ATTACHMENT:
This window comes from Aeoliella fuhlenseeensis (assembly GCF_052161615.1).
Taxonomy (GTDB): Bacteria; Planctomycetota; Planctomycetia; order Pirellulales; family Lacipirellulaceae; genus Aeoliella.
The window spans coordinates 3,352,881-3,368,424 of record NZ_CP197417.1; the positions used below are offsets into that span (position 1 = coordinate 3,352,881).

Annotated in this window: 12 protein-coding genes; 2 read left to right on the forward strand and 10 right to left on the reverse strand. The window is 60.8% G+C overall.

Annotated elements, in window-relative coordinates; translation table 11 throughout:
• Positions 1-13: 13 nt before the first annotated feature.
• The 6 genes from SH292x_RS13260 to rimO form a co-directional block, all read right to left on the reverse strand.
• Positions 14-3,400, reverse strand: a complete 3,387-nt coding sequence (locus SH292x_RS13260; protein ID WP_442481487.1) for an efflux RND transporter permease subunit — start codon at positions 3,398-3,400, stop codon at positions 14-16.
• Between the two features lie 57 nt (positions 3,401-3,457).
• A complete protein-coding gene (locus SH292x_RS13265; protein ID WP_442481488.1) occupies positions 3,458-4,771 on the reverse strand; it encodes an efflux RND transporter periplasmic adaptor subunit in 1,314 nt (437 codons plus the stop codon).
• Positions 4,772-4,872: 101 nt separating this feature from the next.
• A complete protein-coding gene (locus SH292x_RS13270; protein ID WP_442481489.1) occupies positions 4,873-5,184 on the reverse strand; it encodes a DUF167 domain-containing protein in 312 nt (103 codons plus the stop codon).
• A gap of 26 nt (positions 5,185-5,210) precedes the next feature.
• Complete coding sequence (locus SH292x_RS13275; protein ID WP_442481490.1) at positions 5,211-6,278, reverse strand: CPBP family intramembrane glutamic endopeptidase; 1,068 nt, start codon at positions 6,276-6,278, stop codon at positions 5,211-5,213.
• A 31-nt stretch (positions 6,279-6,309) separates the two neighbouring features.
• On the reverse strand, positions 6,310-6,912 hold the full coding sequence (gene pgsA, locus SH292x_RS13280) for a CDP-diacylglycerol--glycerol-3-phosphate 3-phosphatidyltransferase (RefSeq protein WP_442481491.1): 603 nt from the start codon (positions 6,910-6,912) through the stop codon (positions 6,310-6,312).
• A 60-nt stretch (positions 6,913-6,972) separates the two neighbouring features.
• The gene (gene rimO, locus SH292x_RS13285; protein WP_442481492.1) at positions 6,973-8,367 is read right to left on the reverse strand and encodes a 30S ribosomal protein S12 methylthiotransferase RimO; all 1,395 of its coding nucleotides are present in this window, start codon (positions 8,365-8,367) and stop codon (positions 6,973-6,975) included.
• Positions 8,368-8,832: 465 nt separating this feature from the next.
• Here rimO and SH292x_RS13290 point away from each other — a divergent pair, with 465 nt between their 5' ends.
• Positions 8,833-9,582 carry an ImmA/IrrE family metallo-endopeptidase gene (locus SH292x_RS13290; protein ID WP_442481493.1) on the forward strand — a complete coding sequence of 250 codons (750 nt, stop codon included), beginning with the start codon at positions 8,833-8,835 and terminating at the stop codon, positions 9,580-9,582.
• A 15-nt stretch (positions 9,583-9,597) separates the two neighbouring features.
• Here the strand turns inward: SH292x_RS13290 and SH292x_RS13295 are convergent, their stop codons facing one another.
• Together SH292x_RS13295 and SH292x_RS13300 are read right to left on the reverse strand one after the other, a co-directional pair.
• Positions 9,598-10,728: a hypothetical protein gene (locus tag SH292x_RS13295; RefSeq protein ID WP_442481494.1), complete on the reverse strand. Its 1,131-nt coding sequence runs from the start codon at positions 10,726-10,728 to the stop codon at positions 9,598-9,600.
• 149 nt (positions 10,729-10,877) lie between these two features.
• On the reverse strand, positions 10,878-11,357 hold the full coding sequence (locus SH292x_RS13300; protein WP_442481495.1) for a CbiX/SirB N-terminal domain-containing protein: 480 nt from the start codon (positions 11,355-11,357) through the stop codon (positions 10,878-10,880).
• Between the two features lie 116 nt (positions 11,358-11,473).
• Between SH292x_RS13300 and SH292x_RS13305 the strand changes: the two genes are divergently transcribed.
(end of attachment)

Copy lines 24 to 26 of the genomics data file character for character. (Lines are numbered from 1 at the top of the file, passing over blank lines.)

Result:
• Together SH292x_RS13295 and SH292x_RS13300 are read right to left on the reverse strand one after the other, a co-directional pair.
• Positions 9,598-10,728: a hypothetical protein gene (locus tag SH292x_RS13295; RefSeq protein ID WP_442481494.1), complete on the reverse strand. Its 1,131-nt coding sequence runs from the start codon at positions 10,726-10,728 to the stop codon at positions 9,598-9,600.
• 149 nt (positions 10,729-10,877) lie between these two features.